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    I feel the ocean move

    Posted by Sean at 03:34, November 15th, 2005

    This morning, a M 7.1 earthquake rumbled the ocean floor off the coast of Japan, spreading fear and panic among normally-placid sea anemone and vent-dwelling tubeworm populations and raising troubling concerns about the ability of local ecosystems to cope with such disturbances without comprehensive planning at the seabed-wide level.

    Okay, maybe it didn’t. Being a child of the media age has kind of conditioned me to think of everything as a crisis. Well, I’ve also had people asking me whether I’m okay.

    The quake was 300 miles offshore–and the focus was buried unusually deep. I didn’t feel it at all, and the reports on the websites of the major dailies are buried by this point–the Princess’s wedding and the Koizumi cabinet’s budget capers, you know. There was a tsunami warning, but it was downplayed even as it was being made.


    Japan odds and ends II

    Posted by Sean at 23:32, November 14th, 2005

    Quick Japan news: the ROK Foreign Minister took a swipe at Japan for the Yasukuni Shrine issue at the Asia-Pacific Economic Cooperation conference in Pusan:

    Ban stated, “Japanese leaders have not been capable of squarely acknowledging past history; their pilgrimages to the Yasukuni Shrine are undesirable.” While he avoided mentioning Prime Minister Jun’ichiro Koizumi and Foreign Minister [Taro] Aso by name, he did criticize the policies of the Japanese side.

    I believe that Ban is usually referred to as the “Foreign Minister” in English, though the kanji title would mean something closer to “Minister of Diplomacy and Trade.” Whatever his title, and however generic his statement, it is evidence that the ROK is not softening toward Japan on the Yasukuni issue–not surprising, given that Koizumi’s new cabinet includes a new member or two known for nationalist leanings.

    The seven federal ministries asked to cut their budgets have come up with only ¥28.9 billion of the requested ¥630 billion. That’s a whopping 4.6%. Let’s hope the regional government bodies don’t spend it all in one place.

    The government has established a central processing center for information about possible money laundering and financing of terrorism.

    Has anyone heard anything about Minerva? Minerva is the probe that was launched off the Hayabusa spacecraft and was supposed to land on the Asteroid Itokawa. Apparently, the Hayabusa was ascending too fast and so the Minerva’s trajectory was screwed up–such aerospace geeks who may be reading this will probably be wincing at that description, but I was only half-paying attention to NHK when the announcement was made. There didn’t seem to be a way to get the Minerva back on course, so they were fearing it might be lost. I hope not. Japan’s aerospace programs have had a lot of embarrassing failures over the last several years.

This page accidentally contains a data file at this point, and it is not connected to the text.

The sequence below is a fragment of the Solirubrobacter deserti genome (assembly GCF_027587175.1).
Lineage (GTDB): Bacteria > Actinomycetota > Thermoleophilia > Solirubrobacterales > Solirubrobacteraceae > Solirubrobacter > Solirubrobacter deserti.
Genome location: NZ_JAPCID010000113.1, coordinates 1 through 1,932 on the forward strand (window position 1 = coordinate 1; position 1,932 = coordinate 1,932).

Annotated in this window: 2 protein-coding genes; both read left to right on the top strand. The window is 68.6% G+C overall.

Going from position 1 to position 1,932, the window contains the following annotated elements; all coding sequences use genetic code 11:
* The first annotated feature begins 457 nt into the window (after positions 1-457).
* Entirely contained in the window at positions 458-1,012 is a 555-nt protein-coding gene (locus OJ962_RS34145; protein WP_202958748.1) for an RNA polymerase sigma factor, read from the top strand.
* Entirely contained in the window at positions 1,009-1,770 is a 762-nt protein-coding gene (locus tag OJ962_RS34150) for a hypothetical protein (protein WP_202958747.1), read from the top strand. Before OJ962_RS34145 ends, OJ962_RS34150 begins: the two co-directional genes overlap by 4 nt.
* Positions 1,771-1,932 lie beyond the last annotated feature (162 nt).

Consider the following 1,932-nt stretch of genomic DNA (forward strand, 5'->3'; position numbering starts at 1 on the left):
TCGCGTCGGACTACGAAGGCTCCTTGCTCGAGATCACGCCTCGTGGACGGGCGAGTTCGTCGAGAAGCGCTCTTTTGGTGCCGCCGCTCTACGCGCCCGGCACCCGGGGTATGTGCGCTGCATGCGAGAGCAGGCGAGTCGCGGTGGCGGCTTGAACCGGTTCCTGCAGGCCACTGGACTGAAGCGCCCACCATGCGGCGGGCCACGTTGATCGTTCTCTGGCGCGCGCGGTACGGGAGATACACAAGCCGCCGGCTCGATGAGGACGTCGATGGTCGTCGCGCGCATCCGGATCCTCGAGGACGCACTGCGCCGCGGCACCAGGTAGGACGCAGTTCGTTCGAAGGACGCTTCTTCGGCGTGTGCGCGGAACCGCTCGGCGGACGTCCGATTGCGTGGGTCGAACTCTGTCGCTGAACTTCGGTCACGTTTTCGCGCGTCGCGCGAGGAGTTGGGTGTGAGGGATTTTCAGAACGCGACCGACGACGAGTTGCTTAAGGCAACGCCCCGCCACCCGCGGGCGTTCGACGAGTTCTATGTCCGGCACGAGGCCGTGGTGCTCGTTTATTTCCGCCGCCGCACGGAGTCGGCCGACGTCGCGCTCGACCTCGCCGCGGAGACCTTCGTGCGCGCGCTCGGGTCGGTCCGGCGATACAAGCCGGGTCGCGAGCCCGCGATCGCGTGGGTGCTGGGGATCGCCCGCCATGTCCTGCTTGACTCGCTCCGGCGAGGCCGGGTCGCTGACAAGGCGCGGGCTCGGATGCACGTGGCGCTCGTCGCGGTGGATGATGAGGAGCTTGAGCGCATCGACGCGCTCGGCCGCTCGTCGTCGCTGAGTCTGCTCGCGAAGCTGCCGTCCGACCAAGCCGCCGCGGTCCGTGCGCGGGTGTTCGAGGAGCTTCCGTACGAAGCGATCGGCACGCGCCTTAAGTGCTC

ごめんなさい

    Posted by Sean at 23:16, November 14th, 2005

    Yoo-hoo! Madonna? You’re a native speaker of English. STOP OVER-PRONOUNCING YOUR Rs LIKE AN EXCESSIVELY EARRRRRRNEST ESL STUDENT! Okay?

    I did like this part, though: “If you don’t like my attitude then you can F off / Just go to Texas–isn’t that where they golf?” Heh-heh. Funny.


    This is the way / Step inside

    Posted by Sean at 22:28, November 14th, 2005

    Audrey…whoops!…Jeff has been posting at Beautiful Atrocities with some regularity again. Here‘s the latest. Hilarious.


    Japan odds and ends

    Posted by Sean at 06:59, November 14th, 2005

    You may recall that even of the federal ministries have been instructed to cut their budgets for subsidies; the odds are that they won’t reach their targets:

    The deadline passed at noon today for responses from seven federal ministries to a proposal to cut a collective ¥630 billion from their budgets, as apportioned by the Prime Minister. By noon, the number of submissions was stalled at two: from the Ministry of Economics, Trade, and Industry and from the Ministry of Internal Affairs and Communications. The other five, such as the Ministry of Health, Labour, and Welfare, are set to submit their proposals this afternoon, but [their proposed cuts] are not expected to meet the ¥630 billion objective. The Prime Minister’s office indicates that it expects things to be settled up by the end of the month, but the journey promises to be rough.

    I haven’t seen an update since that story was posted at 13:00, and if there was one on NHK, it was delivered while I was out of the room.

    *******

    So this whole bird flu thing? Gives me deep thoughts. Like, you know, what if we all totally get sick and die? We’ve certainly been hearing about it, though there was nothing that seemed interested enough to post. Today, the Ministry of Health, Labor…oops! Labour–the u is very important…the Ministry of Health, Labour, and Welfare announced that it’s going to take a six-phase approach to preparation: